Wherein an imaginary dialogue between a CIO and a CFO identifies, analyzes and suggests strategies to resolve the long-standing divide between money and technology
In the lobby of LargeCo's corporate headquarters
CIO Harold Peeples: Hello. I'm Harold Peeples, CIO of LargeCo Pty Ltd.
CFO Ben Courtanes: And I'm Ben Courtanes, LargeCo's CFO. We should probably begin by telling the readers that we're not real.
CIO: That's right. We're a literary device being used to illustrate how a CIO and a CFO can have a frank conversation about their differences and biases. Sadly, real CIOs and CFOs don't always do this.
CFO: Yes. There's a communication gap between my office and yours. Some people have even called our disconnect a credibility gap. And when it comes to your department, I can see why they'd say that.
CIO: Are you saying IT's not credible?
CFO: Save it for the dialogue, Harold. Oh, that's right, our conversation will loosely follow a method called Socratic dialogue.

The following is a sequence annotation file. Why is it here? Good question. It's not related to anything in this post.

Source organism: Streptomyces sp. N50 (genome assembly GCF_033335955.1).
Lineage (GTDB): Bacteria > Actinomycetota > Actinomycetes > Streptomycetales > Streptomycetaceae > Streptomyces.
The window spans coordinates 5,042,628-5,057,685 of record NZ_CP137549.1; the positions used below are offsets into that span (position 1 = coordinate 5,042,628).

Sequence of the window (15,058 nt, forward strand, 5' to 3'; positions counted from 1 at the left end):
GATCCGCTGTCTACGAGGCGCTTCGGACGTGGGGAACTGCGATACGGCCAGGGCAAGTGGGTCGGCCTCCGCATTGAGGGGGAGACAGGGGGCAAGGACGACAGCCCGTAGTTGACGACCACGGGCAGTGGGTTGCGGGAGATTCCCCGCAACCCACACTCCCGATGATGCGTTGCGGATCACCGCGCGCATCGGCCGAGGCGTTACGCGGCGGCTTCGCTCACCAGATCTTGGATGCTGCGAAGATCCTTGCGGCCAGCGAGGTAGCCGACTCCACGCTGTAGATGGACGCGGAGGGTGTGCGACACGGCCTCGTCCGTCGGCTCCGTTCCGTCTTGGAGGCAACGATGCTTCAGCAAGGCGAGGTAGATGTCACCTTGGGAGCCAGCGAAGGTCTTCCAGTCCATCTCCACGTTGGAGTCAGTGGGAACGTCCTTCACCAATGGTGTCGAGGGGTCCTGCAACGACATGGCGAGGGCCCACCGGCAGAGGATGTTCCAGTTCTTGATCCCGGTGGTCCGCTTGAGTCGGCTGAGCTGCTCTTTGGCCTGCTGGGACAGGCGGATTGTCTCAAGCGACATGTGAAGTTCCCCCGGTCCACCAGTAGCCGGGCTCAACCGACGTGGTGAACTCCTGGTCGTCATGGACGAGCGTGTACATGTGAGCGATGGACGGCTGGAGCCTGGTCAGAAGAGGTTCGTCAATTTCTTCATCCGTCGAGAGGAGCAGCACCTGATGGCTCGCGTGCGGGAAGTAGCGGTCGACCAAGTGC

CIO: We won't bore everyone reading this with the rules of Socratic dialogue, since we break most of them anyway, but the idea is to let each person elucidate his own point of view, based on his experiences, so that together they can arrive at some common ground.
CFO: And while we're imaginary, the business cases we cite are not. Senior editor Scott Berinato interviewed a number of CIOs and CFOs in order to identify the issues that divide them. Is that everything, Harold?
CIO: Yes, Ben, that's basically it. We hope our discussion here gets CIOs and CFOs talking out there, in the real world.
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